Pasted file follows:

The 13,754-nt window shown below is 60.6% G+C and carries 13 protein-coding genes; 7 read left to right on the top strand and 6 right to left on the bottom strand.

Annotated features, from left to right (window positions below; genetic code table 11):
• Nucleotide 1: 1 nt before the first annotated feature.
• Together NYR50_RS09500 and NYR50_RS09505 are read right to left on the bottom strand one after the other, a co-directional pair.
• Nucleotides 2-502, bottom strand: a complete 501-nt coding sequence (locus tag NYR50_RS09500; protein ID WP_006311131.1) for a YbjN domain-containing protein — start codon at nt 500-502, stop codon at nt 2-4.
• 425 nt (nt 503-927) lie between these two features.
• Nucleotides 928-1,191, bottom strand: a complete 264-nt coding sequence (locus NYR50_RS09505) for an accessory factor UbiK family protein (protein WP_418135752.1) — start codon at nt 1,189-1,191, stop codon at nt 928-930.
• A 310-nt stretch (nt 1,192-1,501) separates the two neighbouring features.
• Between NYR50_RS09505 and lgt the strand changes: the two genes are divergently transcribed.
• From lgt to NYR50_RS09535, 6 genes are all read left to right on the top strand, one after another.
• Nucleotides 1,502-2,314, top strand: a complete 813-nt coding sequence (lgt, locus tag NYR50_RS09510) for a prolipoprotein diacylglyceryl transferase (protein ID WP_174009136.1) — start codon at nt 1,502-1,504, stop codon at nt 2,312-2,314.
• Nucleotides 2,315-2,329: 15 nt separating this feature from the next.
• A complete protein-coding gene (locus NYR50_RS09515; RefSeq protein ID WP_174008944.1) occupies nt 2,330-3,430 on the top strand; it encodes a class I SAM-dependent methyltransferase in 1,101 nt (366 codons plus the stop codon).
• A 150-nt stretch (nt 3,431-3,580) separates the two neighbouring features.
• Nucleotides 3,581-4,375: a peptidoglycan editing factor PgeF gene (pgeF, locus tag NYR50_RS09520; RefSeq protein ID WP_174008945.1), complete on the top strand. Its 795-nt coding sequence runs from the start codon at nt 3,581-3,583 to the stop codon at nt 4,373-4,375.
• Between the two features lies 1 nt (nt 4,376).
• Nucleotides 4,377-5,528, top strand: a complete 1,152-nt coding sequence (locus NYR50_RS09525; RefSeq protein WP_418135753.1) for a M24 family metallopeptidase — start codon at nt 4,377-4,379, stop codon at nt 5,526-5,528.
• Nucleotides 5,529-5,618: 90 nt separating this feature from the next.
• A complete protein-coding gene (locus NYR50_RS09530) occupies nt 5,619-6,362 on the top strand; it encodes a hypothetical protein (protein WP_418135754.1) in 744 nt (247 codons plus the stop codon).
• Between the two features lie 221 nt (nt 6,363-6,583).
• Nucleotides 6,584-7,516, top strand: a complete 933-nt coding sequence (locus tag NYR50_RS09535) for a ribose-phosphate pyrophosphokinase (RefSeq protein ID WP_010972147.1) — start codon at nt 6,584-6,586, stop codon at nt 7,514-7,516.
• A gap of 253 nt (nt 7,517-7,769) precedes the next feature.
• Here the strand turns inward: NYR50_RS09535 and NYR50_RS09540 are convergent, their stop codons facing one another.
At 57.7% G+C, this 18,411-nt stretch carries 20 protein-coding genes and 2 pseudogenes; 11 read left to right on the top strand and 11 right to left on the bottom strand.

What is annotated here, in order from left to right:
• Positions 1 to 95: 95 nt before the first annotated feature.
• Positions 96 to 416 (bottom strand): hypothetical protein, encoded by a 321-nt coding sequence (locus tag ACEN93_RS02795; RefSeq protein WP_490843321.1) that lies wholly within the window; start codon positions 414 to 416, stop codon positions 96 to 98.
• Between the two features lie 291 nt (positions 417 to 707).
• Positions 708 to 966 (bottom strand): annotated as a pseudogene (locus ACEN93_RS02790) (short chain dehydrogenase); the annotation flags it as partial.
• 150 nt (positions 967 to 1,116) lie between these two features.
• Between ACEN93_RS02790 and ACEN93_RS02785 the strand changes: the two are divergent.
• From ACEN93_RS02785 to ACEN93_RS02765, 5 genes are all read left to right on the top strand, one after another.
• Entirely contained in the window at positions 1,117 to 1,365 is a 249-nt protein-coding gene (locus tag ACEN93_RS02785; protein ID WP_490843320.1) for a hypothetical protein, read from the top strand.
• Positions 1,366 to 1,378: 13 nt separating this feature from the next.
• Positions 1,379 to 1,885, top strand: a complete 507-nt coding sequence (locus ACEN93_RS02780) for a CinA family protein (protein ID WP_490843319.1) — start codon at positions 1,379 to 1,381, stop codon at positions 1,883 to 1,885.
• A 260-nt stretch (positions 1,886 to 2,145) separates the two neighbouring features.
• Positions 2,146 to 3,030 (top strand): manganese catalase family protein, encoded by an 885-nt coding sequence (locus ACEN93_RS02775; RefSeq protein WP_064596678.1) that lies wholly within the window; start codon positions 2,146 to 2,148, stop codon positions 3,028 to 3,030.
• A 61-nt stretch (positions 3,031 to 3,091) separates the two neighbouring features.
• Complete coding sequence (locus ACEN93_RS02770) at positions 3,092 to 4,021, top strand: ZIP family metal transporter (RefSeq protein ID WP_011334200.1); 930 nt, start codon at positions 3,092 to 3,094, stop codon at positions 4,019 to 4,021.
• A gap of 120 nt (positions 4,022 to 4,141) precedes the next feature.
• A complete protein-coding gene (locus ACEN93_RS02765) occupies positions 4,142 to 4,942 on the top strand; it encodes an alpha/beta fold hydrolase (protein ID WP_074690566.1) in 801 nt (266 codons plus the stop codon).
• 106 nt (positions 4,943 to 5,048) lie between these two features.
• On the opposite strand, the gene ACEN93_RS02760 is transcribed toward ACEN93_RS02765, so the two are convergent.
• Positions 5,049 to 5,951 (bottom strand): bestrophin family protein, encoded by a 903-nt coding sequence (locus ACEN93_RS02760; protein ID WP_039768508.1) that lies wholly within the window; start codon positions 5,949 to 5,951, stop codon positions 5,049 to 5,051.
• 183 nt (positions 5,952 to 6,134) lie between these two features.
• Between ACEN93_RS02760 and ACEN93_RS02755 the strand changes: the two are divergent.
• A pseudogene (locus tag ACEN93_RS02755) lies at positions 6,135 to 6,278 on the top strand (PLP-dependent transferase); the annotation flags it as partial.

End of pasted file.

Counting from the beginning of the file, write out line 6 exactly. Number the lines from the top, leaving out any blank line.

• 425 nt (nt 503-927) lie between these two features.